Prof. Giti Yahel – Ruppin Academic Center

Member of the Scientific Committee 

Member of the Educational Committee  

Member of the Secondary Scientific Committee: Infrastructure 

Research Areas: Biological oceanography and marine biology 


Additional information: personal website

Vision for developing Mediterranean research:

I am interested in the diverse processes that link the seafloor to the overlying ocean. These processes range from feeding mechanisms of individual suspension feeders such as sponges and bivalves through the behavior pattern of ground fish and migratory zooplankton to the interplay between hydrodynamics and the benthos (organisms that inhabit​​s the bottom of the sea). Fieldwork and the development of new methods for underwater studies are major themes in our work. ​​ 

Current Mediterranean research: 

  • Environment changes and mass mortality events: Underlying causes and mechanisms in Mediterranean gorgonians and sponges (En-Changes) 
  • Study of the deep Israeli continental margins of the red and Mediterranean seas in light of local and global changes (ROV) 
  • Rehabilitation of the micro estuaries along the Mediterranean coast of Israel 
  • Examining size independent biological filtration at the submicron range 
  • Interactions between marine picoplankton and mucous-net filter feeders 
  • Ruppin Estuarine and Coastal Observatory (RECO)- Long term monitoring of the Alexander Estuary and the nearby sea 
  • The role of estuaries in controlling pollution of the Mediterranean Sea: The Alexander River as a case study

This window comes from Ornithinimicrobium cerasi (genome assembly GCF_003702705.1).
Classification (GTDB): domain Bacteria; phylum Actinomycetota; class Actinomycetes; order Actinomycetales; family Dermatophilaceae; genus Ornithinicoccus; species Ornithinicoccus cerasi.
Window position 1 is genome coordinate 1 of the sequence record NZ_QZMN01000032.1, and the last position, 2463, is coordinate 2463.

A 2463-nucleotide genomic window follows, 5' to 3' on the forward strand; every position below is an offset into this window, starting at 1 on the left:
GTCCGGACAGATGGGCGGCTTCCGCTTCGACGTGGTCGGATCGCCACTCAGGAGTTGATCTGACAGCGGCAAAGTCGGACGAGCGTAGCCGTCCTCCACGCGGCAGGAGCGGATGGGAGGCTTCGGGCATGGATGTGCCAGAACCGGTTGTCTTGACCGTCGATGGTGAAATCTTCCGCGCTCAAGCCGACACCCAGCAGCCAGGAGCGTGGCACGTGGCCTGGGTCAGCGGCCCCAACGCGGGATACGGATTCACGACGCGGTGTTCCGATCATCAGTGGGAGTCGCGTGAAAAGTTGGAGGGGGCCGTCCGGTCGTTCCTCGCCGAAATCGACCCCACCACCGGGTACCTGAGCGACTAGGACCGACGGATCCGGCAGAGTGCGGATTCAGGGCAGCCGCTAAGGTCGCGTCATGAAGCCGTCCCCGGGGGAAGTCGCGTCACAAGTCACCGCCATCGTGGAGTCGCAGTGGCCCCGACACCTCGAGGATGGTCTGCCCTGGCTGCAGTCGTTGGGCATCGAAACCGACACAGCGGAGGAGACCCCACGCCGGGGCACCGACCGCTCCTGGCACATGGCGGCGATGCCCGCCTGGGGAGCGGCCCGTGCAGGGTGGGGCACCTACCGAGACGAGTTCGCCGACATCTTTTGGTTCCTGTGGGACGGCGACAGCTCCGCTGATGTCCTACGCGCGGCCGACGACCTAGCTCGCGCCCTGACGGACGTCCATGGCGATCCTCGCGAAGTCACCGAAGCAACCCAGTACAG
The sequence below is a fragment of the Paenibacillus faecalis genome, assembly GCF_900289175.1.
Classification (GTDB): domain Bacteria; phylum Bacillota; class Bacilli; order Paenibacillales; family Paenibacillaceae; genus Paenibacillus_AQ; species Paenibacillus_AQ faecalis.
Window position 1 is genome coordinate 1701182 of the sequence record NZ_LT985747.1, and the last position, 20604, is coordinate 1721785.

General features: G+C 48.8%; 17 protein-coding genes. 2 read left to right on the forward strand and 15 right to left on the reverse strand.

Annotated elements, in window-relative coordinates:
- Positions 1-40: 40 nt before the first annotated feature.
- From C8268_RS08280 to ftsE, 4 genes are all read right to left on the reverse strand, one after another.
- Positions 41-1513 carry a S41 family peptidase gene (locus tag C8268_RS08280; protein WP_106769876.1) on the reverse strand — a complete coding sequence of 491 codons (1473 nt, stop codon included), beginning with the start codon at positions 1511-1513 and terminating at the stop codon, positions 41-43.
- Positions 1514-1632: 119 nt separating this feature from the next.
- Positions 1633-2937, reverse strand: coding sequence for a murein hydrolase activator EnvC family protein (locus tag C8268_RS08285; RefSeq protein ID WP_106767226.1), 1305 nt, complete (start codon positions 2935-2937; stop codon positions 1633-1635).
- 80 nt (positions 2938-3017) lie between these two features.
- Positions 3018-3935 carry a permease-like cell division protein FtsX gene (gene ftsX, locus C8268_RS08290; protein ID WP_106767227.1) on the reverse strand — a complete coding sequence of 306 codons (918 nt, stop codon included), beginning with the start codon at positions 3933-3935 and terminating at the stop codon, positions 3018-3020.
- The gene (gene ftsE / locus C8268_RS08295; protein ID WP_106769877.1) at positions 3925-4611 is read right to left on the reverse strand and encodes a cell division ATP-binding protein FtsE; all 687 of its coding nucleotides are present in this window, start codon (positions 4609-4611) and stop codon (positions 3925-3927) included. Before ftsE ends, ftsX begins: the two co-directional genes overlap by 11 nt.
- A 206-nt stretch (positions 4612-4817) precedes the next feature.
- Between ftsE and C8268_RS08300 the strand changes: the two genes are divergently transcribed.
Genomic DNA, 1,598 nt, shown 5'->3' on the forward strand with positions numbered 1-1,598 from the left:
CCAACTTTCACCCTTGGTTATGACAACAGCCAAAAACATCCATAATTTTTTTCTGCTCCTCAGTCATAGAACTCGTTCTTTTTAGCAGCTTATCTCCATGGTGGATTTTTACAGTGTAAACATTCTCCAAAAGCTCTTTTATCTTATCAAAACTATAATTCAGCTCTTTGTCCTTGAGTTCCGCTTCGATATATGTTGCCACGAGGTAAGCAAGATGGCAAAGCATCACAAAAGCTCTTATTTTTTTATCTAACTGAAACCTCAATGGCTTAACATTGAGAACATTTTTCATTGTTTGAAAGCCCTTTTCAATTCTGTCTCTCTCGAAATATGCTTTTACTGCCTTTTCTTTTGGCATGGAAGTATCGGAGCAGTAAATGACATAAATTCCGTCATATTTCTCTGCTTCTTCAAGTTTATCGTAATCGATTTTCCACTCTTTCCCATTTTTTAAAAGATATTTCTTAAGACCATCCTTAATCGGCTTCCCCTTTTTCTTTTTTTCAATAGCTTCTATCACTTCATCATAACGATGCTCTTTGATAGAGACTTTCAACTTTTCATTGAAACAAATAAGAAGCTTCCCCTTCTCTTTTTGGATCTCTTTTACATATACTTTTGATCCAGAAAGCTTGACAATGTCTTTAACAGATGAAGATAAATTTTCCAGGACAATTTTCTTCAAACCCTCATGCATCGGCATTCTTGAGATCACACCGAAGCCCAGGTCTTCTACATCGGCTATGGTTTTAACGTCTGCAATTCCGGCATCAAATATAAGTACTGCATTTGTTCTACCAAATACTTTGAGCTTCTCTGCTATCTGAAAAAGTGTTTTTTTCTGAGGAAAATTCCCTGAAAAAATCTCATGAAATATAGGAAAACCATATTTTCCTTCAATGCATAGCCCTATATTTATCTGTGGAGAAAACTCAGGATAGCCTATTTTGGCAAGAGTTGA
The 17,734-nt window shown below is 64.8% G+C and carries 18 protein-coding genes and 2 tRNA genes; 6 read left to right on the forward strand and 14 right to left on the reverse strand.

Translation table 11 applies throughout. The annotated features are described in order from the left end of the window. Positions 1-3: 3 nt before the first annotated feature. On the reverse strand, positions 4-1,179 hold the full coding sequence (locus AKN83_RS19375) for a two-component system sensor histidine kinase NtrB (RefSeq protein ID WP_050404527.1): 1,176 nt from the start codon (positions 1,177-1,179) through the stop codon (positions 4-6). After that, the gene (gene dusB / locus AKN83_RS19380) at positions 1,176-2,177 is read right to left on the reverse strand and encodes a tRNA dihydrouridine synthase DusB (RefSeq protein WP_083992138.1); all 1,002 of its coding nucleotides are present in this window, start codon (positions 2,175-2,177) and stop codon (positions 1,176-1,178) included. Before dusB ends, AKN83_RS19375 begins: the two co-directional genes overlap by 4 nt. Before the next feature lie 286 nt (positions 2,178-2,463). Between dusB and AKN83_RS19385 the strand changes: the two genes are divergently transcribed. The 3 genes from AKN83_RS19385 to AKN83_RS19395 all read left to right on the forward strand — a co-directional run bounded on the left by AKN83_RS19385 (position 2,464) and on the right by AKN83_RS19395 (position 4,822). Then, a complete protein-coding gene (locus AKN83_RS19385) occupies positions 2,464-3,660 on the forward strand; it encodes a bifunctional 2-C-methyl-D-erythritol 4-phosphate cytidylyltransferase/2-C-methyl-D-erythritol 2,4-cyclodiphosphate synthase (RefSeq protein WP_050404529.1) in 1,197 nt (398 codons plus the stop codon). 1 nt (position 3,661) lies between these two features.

• Developing new methodologies for quantifying biological sediment resuspension in the sea and for studying its dynamics 
  • Mediation of biological filtration in marine suspension feeders: significance of intrinsic and extrinsic factors 
  • Assessing the role of invasive bivalves in controlling ecosystem dynamic as a tool for better management of Israeli Marine Reserves and Marine Protected Areas 
  • Role of sponges in Biogeochemical benthic-pelagic coupling: carbon and nutrient Exchange between the Coraligenous and adjacent 
  • Science based management of the Kishon Estuary 

Current research: 
Nutritional ecology of suspension feeders Cap​turing particles suspe​nded in the water is a unique feeding strategy for aquatic animals. our studies focus on measuring the metabolism, diet composition, feeding preferences, and feeding rates of marine suspension feeders. I am particularly interested in developing underwater (in situ) methods which facilitate the study of undisturbed animals in their natural environment 
Read more… 

Sediment resuspension by fish Benthic (ground) fish resuspend large amount of sediments while foraging and seeking for shelter. We discovered that fish activity alone could maintain a layer of turbid water near the bottom (nepheloid benthic layer), enhance the transport of nutrients and benthic oxygen demand, and considerably reduce organic carbon sequestration. Currently, we are developing tools that will allow us to quantify these processes and understand their effects in different marine habitats. Read more… 

 Benthic-pelagic coupling 
Benthic organisms are dependent on hydrodynamics and other processes at the water column for every aspect of their life history. In many cases, the activity of benthic communities can also control water column processes. We are using a variety of methods to quantify these processes in the field. Rea​d ​more… 

Ruppin Estuarine and Coastal Observatory (RECO) 
We are studying the Alexander estuary and its effect on the sea to enable science-based decision-making. Our aim is to help improve the status and health of the estuary’s ecosystem by studying the complex annual dynamics, processes and interactions between and among the ecosystem’s components and its effect on the adjacent sea. Discover more…